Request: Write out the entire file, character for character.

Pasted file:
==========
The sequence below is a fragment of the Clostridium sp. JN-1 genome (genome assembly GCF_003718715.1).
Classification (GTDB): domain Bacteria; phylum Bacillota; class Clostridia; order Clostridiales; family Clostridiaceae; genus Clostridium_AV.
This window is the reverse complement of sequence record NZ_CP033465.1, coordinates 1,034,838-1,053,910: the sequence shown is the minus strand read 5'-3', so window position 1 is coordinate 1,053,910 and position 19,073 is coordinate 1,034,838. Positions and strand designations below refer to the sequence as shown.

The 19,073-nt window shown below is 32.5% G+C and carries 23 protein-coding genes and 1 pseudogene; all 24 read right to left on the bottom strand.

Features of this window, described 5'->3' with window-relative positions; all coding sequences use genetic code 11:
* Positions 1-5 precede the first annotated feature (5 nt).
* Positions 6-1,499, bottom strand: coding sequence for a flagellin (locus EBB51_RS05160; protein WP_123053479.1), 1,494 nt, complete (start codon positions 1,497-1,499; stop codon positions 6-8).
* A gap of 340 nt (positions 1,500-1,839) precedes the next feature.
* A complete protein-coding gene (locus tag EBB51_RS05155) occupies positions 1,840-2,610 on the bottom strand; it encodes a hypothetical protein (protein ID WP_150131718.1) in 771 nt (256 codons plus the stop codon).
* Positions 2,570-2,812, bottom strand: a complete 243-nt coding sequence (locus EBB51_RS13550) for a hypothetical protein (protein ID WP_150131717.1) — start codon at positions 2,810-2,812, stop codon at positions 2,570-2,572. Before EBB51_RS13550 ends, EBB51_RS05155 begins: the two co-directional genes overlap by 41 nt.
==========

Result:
The sequence below is a fragment of the Clostridium sp. JN-1 genome (genome assembly GCF_003718715.1).
Classification (GTDB): domain Bacteria; phylum Bacillota; class Clostridia; order Clostridiales; family Clostridiaceae; genus Clostridium_AV.
This window is the reverse complement of sequence record NZ_CP033465.1, coordinates 1,034,838-1,053,910: the sequence shown is the minus strand read 5'-3', so window position 1 is coordinate 1,053,910 and position 19,073 is coordinate 1,034,838. Positions and strand designations below refer to the sequence as shown.

The 19,073-nt window shown below is 32.5% G+C and carries 23 protein-coding genes and 1 pseudogene; all 24 read right to left on the bottom strand.

Features of this window, described 5'->3' with window-relative positions; all coding sequences use genetic code 11:
* Positions 1-5 precede the first annotated feature (5 nt).
* Positions 6-1,499, bottom strand: coding sequence for a flagellin (locus EBB51_RS05160; protein WP_123053479.1), 1,494 nt, complete (start codon positions 1,497-1,499; stop codon positions 6-8).
* A gap of 340 nt (positions 1,500-1,839) precedes the next feature.
* A complete protein-coding gene (locus tag EBB51_RS05155) occupies positions 1,840-2,610 on the bottom strand; it encodes a hypothetical protein (protein ID WP_150131718.1) in 771 nt (256 codons plus the stop codon).
* Positions 2,570-2,812, bottom strand: a complete 243-nt coding sequence (locus EBB51_RS13550) for a hypothetical protein (protein ID WP_150131717.1) — start codon at positions 2,810-2,812, stop codon at positions 2,570-2,572. Before EBB51_RS13550 ends, EBB51_RS05155 begins: the two co-directional genes overlap by 41 nt.